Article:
A total of 142 ONSD ultrasound examinations were performed on 90 patients with sepsis during this trial (non-SAE 71, SAE 51, SAE recovery 20), and the median ONSD in each patient group was 5.1 (4.75–5.4) mm, 5.9 (5.6–6.25) mm, and 5.35 (5.075–5.5) mm, respectively (Table 1, Fig. 1e). The ONSD of patients with SAE was significantly wider than non-SAE patients (Mann-Whitney U 395.5, p < 0.001) and SAE recovery patients (Fig. 1a, b). After drawing the receiver operating characteristic (ROC) curve (area under the curve, AUC, 0.894, p < 0.001), we found the best critical value of ONSD for the detection of SAE in patients with sepsis was ≥ 5.5 mm, with a sensitivity of 80.4% and specificity of 83.5% (Fig. 1c). The ONSD showed a significant negative correlation with the GCS score (rs = − 0.666, p < 0.001) and the serum albumin level (rs = − 0.249, p = 0.003). Additionally, we found a correlation between ONSD and the bedside angle (0° 5.5 ± 0.5 mm versus 30° 5.1 ± 0.5 mm), even though only 18 patients were observed. In patients with SAE, the ONSD in deceased patients was slightly wider than that in surviving patients (6 [5.7, 6.3] mm versus 5.7 [5.475, 6.2] mm), but there was no statistical difference (p = 0.172, Fig. 1d).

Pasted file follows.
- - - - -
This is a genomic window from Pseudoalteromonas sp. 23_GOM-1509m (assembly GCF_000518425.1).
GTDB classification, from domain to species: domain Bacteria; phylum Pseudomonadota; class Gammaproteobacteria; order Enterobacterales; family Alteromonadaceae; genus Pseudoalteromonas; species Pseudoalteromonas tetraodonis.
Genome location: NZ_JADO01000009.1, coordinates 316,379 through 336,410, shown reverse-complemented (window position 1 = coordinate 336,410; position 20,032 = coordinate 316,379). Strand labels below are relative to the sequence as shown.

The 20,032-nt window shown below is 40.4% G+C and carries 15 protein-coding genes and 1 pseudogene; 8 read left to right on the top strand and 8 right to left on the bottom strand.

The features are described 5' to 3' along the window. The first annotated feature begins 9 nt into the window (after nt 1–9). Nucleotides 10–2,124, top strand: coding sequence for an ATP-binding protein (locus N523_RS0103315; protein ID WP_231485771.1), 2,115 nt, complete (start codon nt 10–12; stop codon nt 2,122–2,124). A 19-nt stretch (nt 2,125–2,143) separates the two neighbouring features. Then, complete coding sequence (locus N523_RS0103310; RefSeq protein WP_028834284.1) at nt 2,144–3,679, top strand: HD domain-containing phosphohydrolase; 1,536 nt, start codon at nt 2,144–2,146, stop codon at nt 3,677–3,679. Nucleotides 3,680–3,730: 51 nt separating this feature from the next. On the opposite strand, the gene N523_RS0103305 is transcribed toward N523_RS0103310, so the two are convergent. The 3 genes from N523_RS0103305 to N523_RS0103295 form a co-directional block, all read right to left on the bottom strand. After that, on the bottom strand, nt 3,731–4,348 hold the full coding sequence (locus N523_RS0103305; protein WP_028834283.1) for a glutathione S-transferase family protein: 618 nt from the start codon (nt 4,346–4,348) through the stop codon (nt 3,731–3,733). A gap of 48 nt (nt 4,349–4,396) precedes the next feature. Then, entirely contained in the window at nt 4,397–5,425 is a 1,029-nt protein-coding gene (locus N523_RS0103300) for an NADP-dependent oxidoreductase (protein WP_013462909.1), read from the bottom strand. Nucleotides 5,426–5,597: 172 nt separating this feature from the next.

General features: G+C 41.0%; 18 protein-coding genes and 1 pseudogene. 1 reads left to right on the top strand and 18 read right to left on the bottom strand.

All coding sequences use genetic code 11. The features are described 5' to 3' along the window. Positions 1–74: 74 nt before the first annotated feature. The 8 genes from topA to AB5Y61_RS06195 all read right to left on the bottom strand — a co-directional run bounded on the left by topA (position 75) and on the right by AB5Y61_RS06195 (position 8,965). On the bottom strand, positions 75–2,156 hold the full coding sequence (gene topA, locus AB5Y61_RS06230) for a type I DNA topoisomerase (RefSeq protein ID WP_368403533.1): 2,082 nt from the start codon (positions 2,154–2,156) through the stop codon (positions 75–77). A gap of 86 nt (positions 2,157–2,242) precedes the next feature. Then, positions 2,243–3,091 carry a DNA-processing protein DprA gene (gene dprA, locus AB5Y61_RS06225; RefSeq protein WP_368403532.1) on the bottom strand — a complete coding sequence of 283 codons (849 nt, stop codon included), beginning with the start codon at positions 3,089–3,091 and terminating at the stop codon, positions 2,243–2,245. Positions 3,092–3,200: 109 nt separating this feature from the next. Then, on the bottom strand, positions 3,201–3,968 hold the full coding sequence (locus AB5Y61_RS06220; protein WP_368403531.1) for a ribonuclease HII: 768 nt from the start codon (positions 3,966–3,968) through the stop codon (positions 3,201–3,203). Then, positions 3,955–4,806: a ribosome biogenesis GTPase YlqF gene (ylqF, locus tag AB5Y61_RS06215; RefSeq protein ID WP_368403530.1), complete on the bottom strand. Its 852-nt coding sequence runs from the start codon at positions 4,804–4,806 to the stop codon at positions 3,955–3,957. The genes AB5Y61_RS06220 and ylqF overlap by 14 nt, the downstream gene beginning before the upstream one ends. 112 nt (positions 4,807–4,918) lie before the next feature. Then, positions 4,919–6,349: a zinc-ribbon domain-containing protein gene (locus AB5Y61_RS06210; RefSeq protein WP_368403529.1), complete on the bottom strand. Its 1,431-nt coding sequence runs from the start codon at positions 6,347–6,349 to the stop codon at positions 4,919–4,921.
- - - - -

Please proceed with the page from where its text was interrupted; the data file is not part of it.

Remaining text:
Table 1 Patient’s characteristics
Fig. 1

a Ultrasonographic images of the optic nerve sheath in a patient with non-sepsis-associated encephalopathy. b Ultrasonographic images of the optic nerve sheath in a patient with sepsis-associated encephalopathy (SAE) (ONSD, optic nerve sheath diameter). c The receiver operating characteristic (ROC) curve for optic nerve sheath diameter (ONSD) to diagnose septic encephalopathy. d The ROC curve for ONSD to predict 28-day survival in patients with sepsis-associated encephalopathy (AUC, area under the curve). e Comparison of the optic nerve sheath diameter among the three patient groups (SAE, sepsis-associated encephalopathy)